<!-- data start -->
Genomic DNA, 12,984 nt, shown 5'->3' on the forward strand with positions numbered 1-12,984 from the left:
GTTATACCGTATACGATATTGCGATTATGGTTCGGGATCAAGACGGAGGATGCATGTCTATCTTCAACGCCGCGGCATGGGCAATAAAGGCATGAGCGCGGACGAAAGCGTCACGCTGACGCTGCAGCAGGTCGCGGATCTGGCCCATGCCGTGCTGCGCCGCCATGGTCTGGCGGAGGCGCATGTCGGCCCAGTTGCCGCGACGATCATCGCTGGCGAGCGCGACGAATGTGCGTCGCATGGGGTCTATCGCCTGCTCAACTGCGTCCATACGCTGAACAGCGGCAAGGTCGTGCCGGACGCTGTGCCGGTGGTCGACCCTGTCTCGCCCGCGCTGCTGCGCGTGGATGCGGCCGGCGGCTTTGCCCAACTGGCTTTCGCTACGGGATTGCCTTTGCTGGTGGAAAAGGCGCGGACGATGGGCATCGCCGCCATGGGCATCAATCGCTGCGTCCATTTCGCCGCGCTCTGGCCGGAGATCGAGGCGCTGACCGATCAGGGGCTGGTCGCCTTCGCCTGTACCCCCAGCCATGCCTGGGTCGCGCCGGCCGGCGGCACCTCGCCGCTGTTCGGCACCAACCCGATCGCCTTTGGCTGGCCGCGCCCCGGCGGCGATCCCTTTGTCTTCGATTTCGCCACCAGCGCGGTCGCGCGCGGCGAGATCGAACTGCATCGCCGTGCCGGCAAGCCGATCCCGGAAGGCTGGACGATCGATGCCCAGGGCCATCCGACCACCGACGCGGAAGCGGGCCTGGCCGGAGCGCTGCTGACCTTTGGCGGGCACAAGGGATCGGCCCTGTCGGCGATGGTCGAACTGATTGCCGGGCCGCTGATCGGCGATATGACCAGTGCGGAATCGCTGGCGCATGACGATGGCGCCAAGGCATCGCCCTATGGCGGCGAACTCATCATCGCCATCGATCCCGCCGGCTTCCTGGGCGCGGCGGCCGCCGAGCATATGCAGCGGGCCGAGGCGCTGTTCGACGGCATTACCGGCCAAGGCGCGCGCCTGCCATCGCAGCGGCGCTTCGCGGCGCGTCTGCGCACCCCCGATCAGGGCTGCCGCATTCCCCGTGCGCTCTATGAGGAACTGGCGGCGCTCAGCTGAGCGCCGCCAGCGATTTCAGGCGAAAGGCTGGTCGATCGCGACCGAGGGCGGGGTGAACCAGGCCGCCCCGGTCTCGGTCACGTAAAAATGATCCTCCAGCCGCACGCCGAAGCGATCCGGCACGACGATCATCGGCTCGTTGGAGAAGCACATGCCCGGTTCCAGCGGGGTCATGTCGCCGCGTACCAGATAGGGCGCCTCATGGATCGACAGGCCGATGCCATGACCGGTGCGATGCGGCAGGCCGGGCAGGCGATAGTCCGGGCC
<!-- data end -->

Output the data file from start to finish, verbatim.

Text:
Genomic DNA, 12,984 nt, shown 5'->3' on the forward strand with positions numbered 1-12,984 from the left:
GTTATACCGTATACGATATTGCGATTATGGTTCGGGATCAAGACGGAGGATGCATGTCTATCTTCAACGCCGCGGCATGGGCAATAAAGGCATGAGCGCGGACGAAAGCGTCACGCTGACGCTGCAGCAGGTCGCGGATCTGGCCCATGCCGTGCTGCGCCGCCATGGTCTGGCGGAGGCGCATGTCGGCCCAGTTGCCGCGACGATCATCGCTGGCGAGCGCGACGAATGTGCGTCGCATGGGGTCTATCGCCTGCTCAACTGCGTCCATACGCTGAACAGCGGCAAGGTCGTGCCGGACGCTGTGCCGGTGGTCGACCCTGTCTCGCCCGCGCTGCTGCGCGTGGATGCGGCCGGCGGCTTTGCCCAACTGGCTTTCGCTACGGGATTGCCTTTGCTGGTGGAAAAGGCGCGGACGATGGGCATCGCCGCCATGGGCATCAATCGCTGCGTCCATTTCGCCGCGCTCTGGCCGGAGATCGAGGCGCTGACCGATCAGGGGCTGGTCGCCTTCGCCTGTACCCCCAGCCATGCCTGGGTCGCGCCGGCCGGCGGCACCTCGCCGCTGTTCGGCACCAACCCGATCGCCTTTGGCTGGCCGCGCCCCGGCGGCGATCCCTTTGTCTTCGATTTCGCCACCAGCGCGGTCGCGCGCGGCGAGATCGAACTGCATCGCCGTGCCGGCAAGCCGATCCCGGAAGGCTGGACGATCGATGCCCAGGGCCATCCGACCACCGACGCGGAAGCGGGCCTGGCCGGAGCGCTGCTGACCTTTGGCGGGCACAAGGGATCGGCCCTGTCGGCGATGGTCGAACTGATTGCCGGGCCGCTGATCGGCGATATGACCAGTGCGGAATCGCTGGCGCATGACGATGGCGCCAAGGCATCGCCCTATGGCGGCGAACTCATCATCGCCATCGATCCCGCCGGCTTCCTGGGCGCGGCGGCCGCCGAGCATATGCAGCGGGCCGAGGCGCTGTTCGACGGCATTACCGGCCAAGGCGCGCGCCTGCCATCGCAGCGGCGCTTCGCGGCGCGTCTGCGCACCCCCGATCAGGGCTGCCGCATTCCCCGTGCGCTCTATGAGGAACTGGCGGCGCTCAGCTGAGCGCCGCCAGCGATTTCAGGCGAAAGGCTGGTCGATCGCGACCGAGGGCGGGGTGAACCAGGCCGCCCCGGTCTCGGTCACGTAAAAATGATCCTCCAGCCGCACGCCGAAGCGATCCGGCACGACGATCATCGGCTCGTTGGAGAAGCACATGCCCGGTTCCAGCGGGGTCATGTCGCCGCGTACCAGATAGGGCGCCTCATGGATCGACAGGCCGATGCCATGACCGGTGCGATGCGGCAGGCCGGGCAGGCGATAGTCCGGGCC